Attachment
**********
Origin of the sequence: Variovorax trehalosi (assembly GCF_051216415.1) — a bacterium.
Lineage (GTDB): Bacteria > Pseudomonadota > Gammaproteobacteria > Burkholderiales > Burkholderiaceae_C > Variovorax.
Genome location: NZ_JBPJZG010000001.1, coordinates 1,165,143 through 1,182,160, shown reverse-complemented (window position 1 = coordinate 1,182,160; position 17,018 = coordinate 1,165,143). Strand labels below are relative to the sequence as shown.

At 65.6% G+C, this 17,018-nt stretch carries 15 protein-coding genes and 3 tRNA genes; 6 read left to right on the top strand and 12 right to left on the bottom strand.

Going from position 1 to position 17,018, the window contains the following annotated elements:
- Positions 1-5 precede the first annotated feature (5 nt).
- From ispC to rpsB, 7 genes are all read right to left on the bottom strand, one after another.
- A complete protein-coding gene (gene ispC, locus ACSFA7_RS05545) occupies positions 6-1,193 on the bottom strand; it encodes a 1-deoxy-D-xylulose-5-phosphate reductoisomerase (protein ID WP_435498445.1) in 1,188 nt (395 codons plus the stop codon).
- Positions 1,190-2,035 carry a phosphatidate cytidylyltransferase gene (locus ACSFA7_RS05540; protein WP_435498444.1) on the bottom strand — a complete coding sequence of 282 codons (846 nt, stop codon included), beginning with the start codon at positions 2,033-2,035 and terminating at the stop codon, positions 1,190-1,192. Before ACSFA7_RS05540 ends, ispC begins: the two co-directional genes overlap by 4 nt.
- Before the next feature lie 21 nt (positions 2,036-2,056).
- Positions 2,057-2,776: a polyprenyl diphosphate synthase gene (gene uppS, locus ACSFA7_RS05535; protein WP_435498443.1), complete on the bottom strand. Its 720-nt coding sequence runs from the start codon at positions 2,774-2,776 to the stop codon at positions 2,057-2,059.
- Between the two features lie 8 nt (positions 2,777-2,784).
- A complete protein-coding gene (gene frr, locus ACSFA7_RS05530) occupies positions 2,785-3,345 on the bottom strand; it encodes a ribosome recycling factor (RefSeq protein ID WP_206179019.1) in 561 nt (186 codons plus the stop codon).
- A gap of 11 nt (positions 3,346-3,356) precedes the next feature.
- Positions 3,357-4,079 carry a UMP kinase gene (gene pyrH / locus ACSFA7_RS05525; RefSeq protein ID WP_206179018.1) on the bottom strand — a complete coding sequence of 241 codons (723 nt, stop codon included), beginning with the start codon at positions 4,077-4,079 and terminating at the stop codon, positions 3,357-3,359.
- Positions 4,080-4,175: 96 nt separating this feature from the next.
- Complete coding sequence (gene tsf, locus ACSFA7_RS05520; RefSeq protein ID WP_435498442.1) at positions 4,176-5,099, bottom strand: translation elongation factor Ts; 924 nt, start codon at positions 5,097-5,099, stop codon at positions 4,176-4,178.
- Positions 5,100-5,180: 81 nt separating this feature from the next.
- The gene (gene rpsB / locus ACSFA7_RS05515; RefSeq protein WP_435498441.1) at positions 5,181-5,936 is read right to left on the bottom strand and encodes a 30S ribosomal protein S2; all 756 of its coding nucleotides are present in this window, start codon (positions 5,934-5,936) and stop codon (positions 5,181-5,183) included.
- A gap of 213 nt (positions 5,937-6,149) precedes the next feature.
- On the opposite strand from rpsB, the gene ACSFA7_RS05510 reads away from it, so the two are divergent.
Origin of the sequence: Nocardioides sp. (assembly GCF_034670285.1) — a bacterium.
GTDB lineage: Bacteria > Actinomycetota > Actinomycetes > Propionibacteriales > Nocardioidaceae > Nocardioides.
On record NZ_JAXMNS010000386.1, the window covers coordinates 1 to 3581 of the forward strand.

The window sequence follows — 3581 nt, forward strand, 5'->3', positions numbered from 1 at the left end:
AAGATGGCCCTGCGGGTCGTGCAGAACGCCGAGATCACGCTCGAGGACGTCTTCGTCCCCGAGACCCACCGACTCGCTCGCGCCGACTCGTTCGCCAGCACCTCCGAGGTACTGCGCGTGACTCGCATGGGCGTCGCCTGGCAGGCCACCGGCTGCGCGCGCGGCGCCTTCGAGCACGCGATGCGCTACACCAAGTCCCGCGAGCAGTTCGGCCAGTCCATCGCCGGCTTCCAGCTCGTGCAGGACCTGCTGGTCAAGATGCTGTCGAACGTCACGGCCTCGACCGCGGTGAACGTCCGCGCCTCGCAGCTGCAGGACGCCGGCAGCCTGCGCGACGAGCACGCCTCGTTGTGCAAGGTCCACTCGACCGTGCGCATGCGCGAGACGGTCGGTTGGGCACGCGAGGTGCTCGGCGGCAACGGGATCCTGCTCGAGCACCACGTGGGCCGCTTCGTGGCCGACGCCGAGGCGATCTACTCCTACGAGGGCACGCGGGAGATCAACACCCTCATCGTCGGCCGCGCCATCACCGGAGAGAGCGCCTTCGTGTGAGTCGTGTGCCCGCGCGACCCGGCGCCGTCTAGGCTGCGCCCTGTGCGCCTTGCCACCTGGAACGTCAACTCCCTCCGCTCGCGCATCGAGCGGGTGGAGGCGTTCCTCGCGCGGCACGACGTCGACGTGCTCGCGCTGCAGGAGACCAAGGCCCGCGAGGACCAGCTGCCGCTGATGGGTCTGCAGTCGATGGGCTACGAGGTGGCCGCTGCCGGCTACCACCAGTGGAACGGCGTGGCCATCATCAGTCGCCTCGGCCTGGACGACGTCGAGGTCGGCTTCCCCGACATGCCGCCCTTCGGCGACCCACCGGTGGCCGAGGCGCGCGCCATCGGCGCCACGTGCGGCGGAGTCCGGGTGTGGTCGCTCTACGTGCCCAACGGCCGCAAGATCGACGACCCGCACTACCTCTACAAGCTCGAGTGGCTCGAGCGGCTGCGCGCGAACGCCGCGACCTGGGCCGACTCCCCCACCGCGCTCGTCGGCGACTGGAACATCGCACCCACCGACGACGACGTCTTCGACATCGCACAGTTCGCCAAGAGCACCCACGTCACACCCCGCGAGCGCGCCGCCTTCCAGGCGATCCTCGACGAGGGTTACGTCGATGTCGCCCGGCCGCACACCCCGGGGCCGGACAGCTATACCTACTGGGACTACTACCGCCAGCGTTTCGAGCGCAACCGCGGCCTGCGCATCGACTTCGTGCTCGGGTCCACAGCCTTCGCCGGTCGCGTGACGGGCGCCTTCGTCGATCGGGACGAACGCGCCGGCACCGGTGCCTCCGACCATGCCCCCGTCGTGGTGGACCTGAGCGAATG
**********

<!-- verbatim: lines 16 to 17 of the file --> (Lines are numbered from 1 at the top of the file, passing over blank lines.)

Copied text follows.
- Positions 4,080-4,175: 96 nt separating this feature from the next.
- Complete coding sequence (gene tsf, locus ACSFA7_RS05520; RefSeq protein ID WP_435498442.1) at positions 4,176-5,099, bottom strand: translation elongation factor Ts; 924 nt, start codon at positions 5,097-5,099, stop codon at positions 4,176-4,178.